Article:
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Court bars Lagos hospitals from demanding compulsory blood donations from pregnant women


Ikeja – An Ikeja High Court has ordered government hospitals in Lagos State to stop demanding compulsory blood donations from women seeking antenatal and maternity services.


Justice Raliat Adebiyi, in the judgment delivered on Monday, also restrained government hospitals in Lagos from demanding blood donations from spouses and other relations of pregnant women seeking antenatal and maternity services.

The judgment was delivered following a fundamental human rights suit filed by the trustees of the Socio-Economic Rights and Accountability Project (SERAP).

The respondents to the suit are; Attorney-General of Lagos State, Lagos State Ministry of Health and the Commissioner for Health, Lagos State.

“The respondents contributions to child and maternal deaths stands to reason. Though no data on the child and maternal mortalities recorded as a result of the policy was provided to the court.

“A policy that will deny citizens the right to medical care based on failure to donate blood is not only unconstitutional but unconscionable and adverse to the life and wellbeing of all citizens that access the respondent’s facilities,” she said.

Justice Adebiyi declared that the actions of the respondent’s in demanding compulsory blood donation from those seeking maternity services as “arbitrary, unfair and a violation of their human rights as enshrined in Section 38(1) of the 1999 Constitution”.

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She said that the actions of the hospitals and facilities were violations of and a denial of the rights of the residents of Lagos to a system of health protection.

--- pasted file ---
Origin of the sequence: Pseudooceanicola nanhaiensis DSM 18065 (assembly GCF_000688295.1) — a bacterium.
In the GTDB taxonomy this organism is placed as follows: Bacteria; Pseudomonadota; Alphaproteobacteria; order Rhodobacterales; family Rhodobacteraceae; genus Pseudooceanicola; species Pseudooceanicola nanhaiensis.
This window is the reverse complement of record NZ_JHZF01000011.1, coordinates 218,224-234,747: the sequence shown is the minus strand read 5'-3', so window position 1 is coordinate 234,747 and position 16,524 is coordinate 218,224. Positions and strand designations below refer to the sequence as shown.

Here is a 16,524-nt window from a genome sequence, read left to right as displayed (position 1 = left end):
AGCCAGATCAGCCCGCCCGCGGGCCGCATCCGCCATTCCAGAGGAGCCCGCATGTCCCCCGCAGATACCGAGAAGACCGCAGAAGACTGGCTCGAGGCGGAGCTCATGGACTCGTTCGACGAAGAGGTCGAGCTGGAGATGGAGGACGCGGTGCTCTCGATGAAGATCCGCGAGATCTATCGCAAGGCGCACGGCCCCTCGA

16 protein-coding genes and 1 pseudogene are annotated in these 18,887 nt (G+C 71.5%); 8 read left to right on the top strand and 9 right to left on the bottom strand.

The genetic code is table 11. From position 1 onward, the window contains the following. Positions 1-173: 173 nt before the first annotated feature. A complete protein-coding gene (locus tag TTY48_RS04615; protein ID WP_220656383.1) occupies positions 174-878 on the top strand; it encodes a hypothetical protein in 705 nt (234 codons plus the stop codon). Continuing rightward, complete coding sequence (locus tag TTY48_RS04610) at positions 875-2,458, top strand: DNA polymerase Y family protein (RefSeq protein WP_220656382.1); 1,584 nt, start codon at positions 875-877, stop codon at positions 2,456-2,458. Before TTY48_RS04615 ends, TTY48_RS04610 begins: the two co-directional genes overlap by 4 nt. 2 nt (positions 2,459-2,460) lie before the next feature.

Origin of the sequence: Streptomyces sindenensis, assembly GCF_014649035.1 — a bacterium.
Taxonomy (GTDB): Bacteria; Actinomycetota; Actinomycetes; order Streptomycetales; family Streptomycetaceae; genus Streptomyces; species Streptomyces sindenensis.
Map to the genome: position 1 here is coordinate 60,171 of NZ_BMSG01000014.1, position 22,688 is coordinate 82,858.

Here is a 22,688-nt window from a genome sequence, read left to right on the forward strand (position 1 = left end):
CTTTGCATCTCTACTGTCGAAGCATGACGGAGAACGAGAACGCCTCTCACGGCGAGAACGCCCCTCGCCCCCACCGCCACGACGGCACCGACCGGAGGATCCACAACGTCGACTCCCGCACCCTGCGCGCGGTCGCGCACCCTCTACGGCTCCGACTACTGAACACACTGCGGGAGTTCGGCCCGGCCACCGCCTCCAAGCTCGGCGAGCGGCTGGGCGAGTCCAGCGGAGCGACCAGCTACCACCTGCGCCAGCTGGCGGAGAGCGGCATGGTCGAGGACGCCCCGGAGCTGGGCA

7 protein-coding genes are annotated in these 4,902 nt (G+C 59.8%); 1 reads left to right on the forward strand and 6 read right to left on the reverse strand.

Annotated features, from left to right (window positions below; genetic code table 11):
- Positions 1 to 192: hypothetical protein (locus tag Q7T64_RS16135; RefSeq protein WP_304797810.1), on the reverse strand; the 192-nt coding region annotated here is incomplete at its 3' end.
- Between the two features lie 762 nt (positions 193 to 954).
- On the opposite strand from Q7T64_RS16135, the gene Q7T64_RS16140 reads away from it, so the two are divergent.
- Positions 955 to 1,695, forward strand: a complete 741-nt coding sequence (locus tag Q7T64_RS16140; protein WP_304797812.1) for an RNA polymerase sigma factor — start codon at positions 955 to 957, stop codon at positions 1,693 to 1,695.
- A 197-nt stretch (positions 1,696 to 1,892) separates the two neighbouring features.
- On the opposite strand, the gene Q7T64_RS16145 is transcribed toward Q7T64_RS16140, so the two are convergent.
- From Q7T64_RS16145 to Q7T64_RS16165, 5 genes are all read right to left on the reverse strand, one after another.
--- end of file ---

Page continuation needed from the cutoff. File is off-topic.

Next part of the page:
According to her, the health system is expected to provide equality of opportunity as guaranteed under Articles 2 (a), 3 and 12 (1) of the International Convention on Economic Social and Cultural Rights.

She also declared that the actions of the Lagos government hospitals and health facilities were a denial of the right to life as guaranteed under Section 33 of the 1999 Constitution.

“The respondents are hereby ordered to forthwith immediately stop and discontinue the policy of insisting on compulsory blood donations from patients or relatives of those seeking medical care and attention before accessing ante natal, maternal or any health services in the facilities of the respondents,” Justice Adebiyi said.

During Monday’s proceedings, SERAP (the claimant) was represented by Mr Oluwadare Kolawole, while the respondents were represented by Mrs Adebukola Iyilade.

SERAP, in their grounds for seeking reliefs, said that it had received complaints from residents of Lagos about the compulsory blood donation policy of government hospitals.

“The respondent’s medical facilities have consistently denied access to their medical facilities to anyone who declined to be a part of any blood donation as a result of their religious tenets, cultural leanings, their thoughts etc.

“Notable among these is the Ifako Hospital in Ifako Ijaiye and the Lagos State University Teaching Hospital (LASUTH), which have rigidly maintained this policy,” SERAP said in court documents.

The human rights group said the action of the government hospitals was discriminatory and a gross violation of Section 42 of the 1999 Constitution.

The respondents, however, said employees of government hospitals in the state have maintained world class medical practice and have never discriminated against citizens based on creed and religion.

They noted that the demand for compulsory blood donations from patients seeking maternity services was borne out of necessity and empathy.

“In case of emergency and in order to obviate the need to look for a blood match, the blood of relatives who donate will be readily available to give to the mothers and babies in case of unforeseen circumstances.

“Research from medical sources have revealed that blood donation is necessary in order to fulfill obligations such as care of surgical patients and complications that may arise from pregnancies,” the respondents said. (NAN)

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Ihesiulo Grace

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